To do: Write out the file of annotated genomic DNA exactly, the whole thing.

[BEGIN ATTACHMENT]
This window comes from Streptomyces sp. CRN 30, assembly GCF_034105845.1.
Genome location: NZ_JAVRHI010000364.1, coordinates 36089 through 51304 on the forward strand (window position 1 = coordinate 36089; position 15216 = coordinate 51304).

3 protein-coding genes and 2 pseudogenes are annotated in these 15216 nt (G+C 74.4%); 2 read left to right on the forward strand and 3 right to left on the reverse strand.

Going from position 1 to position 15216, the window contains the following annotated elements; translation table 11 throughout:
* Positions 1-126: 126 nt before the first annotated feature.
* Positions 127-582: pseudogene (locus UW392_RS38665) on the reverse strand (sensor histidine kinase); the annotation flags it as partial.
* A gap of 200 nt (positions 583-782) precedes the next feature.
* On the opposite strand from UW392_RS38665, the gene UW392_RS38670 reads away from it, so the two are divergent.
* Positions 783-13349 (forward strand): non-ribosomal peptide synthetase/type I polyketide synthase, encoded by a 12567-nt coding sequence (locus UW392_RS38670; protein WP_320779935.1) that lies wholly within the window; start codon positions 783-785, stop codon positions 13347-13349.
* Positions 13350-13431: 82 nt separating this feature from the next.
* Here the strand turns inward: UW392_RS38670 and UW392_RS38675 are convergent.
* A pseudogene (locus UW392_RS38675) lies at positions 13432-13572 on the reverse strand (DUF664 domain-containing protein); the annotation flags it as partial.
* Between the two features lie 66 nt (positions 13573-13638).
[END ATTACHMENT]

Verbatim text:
This window comes from Streptomyces sp. CRN 30, assembly GCF_034105845.1.
Genome location: NZ_JAVRHI010000364.1, coordinates 36089 through 51304 on the forward strand (window position 1 = coordinate 36089; position 15216 = coordinate 51304).

3 protein-coding genes and 2 pseudogenes are annotated in these 15216 nt (G+C 74.4%); 2 read left to right on the forward strand and 3 right to left on the reverse strand.

Going from position 1 to position 15216, the window contains the following annotated elements; translation table 11 throughout:
* Positions 1-126: 126 nt before the first annotated feature.
* Positions 127-582: pseudogene (locus UW392_RS38665) on the reverse strand (sensor histidine kinase); the annotation flags it as partial.
* A gap of 200 nt (positions 583-782) precedes the next feature.
* On the opposite strand from UW392_RS38665, the gene UW392_RS38670 reads away from it, so the two are divergent.
* Positions 783-13349 (forward strand): non-ribosomal peptide synthetase/type I polyketide synthase, encoded by a 12567-nt coding sequence (locus UW392_RS38670; protein WP_320779935.1) that lies wholly within the window; start codon positions 783-785, stop codon positions 13347-13349.
* Positions 13350-13431: 82 nt separating this feature from the next.
* Here the strand turns inward: UW392_RS38670 and UW392_RS38675 are convergent.
* A pseudogene (locus UW392_RS38675) lies at positions 13432-13572 on the reverse strand (DUF664 domain-containing protein); the annotation flags it as partial.
* Between the two features lie 66 nt (positions 13573-13638).